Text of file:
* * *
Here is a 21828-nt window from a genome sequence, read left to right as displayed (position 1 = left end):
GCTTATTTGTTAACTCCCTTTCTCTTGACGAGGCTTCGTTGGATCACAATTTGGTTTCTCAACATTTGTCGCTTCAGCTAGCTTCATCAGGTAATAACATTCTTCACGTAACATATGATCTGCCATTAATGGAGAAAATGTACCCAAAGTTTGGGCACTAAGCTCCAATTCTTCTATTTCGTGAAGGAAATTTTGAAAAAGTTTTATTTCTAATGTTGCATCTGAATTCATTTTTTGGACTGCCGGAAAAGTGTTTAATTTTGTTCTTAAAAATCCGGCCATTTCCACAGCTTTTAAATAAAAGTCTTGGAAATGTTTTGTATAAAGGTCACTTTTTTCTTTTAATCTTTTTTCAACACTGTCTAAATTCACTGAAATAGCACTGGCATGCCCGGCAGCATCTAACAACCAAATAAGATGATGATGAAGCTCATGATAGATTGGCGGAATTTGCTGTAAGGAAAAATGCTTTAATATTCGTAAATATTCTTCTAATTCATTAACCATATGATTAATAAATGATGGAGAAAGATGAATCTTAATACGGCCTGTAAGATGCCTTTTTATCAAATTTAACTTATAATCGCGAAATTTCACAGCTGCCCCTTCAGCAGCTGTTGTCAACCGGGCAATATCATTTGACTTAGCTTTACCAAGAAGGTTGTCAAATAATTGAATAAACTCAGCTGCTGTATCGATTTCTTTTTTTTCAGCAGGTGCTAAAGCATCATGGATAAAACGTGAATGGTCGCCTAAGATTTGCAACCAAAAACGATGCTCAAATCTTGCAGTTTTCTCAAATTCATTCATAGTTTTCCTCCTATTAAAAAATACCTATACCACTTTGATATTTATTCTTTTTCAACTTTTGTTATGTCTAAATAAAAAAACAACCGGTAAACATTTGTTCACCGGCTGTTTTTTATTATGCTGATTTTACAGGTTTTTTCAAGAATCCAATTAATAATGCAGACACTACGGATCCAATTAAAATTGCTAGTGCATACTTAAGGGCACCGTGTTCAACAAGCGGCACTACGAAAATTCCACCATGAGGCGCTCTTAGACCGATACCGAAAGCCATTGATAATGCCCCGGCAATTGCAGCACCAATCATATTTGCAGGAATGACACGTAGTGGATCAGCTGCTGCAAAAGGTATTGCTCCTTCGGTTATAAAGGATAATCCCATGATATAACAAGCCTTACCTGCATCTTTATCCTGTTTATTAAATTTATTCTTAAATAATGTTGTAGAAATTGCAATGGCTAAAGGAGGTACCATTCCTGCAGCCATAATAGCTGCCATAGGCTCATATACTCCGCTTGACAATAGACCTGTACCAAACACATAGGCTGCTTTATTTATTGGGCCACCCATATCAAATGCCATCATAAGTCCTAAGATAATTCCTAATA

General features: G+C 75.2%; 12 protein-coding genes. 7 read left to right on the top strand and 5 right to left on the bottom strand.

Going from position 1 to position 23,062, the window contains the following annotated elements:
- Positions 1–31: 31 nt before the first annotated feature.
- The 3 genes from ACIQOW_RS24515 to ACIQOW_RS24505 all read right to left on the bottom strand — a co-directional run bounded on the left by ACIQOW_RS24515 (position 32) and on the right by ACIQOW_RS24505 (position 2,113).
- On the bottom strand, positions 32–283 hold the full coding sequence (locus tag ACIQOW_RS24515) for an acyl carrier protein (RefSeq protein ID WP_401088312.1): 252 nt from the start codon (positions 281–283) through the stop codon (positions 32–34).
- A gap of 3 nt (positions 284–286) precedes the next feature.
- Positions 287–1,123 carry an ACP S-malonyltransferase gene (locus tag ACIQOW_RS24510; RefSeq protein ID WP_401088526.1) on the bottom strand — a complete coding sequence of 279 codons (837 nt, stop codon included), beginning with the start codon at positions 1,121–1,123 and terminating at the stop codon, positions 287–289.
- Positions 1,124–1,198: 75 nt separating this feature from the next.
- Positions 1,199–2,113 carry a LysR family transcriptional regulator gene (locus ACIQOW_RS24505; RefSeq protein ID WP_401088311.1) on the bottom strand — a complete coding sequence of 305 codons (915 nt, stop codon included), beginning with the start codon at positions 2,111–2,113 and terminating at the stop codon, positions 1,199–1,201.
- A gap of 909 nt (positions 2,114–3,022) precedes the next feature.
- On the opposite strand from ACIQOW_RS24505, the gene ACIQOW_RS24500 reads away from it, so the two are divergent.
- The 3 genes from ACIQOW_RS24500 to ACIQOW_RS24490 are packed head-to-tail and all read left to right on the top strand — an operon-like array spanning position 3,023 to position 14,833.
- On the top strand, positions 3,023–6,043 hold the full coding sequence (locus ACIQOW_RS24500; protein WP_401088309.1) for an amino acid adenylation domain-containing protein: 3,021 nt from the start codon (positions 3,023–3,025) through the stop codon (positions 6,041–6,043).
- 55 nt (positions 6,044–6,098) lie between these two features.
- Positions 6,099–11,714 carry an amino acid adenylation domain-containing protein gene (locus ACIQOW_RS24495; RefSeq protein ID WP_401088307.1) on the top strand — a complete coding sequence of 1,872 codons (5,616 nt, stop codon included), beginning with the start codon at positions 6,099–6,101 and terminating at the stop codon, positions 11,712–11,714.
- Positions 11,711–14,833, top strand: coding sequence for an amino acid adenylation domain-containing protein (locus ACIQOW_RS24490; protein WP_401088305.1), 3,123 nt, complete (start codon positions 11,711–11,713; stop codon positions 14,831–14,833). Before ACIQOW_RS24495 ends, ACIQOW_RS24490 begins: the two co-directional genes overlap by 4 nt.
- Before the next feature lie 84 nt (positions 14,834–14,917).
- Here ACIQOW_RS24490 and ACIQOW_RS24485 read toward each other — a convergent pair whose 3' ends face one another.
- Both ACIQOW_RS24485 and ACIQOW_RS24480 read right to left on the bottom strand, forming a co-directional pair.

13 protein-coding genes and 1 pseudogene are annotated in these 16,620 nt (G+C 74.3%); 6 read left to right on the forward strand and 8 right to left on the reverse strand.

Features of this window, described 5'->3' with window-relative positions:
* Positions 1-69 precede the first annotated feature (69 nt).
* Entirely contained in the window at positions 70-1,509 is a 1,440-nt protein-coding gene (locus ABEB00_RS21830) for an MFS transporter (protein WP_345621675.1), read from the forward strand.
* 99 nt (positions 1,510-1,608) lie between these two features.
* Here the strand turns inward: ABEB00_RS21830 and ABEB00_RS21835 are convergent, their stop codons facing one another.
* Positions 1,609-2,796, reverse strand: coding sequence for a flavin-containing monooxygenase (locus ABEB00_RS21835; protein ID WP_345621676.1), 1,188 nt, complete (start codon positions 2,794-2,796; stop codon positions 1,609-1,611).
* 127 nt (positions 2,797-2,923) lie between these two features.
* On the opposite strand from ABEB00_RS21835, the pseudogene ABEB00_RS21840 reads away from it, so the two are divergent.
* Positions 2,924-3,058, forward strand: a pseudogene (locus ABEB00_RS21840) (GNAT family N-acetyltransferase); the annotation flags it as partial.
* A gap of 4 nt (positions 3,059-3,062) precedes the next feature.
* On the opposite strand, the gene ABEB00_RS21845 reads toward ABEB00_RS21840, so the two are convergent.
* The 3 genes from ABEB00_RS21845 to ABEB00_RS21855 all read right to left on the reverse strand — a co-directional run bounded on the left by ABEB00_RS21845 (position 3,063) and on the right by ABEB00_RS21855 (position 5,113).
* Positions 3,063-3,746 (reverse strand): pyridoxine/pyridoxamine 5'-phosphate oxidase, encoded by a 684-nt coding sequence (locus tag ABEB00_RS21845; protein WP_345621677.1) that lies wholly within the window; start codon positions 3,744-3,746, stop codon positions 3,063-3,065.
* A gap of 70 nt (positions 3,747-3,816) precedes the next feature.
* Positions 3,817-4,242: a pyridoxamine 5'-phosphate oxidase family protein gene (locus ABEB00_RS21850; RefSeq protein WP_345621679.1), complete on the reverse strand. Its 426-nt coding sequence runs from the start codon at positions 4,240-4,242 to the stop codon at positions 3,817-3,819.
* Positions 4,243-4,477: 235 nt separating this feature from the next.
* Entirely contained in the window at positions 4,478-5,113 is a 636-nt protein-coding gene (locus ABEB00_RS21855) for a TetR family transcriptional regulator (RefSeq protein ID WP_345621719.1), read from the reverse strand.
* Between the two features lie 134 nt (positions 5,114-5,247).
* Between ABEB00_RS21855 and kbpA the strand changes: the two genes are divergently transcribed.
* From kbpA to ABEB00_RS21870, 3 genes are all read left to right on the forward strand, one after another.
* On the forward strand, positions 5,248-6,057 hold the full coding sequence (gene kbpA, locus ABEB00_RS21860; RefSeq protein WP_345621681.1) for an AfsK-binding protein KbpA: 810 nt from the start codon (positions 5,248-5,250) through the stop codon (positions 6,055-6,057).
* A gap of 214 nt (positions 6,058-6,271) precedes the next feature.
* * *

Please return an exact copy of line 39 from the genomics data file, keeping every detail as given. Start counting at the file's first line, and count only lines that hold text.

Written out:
* Entirely contained in the window at positions 4,478-5,113 is a 636-nt protein-coding gene (locus ABEB00_RS21855) for a TetR family transcriptional regulator (RefSeq protein ID WP_345621719.1), read from the reverse strand.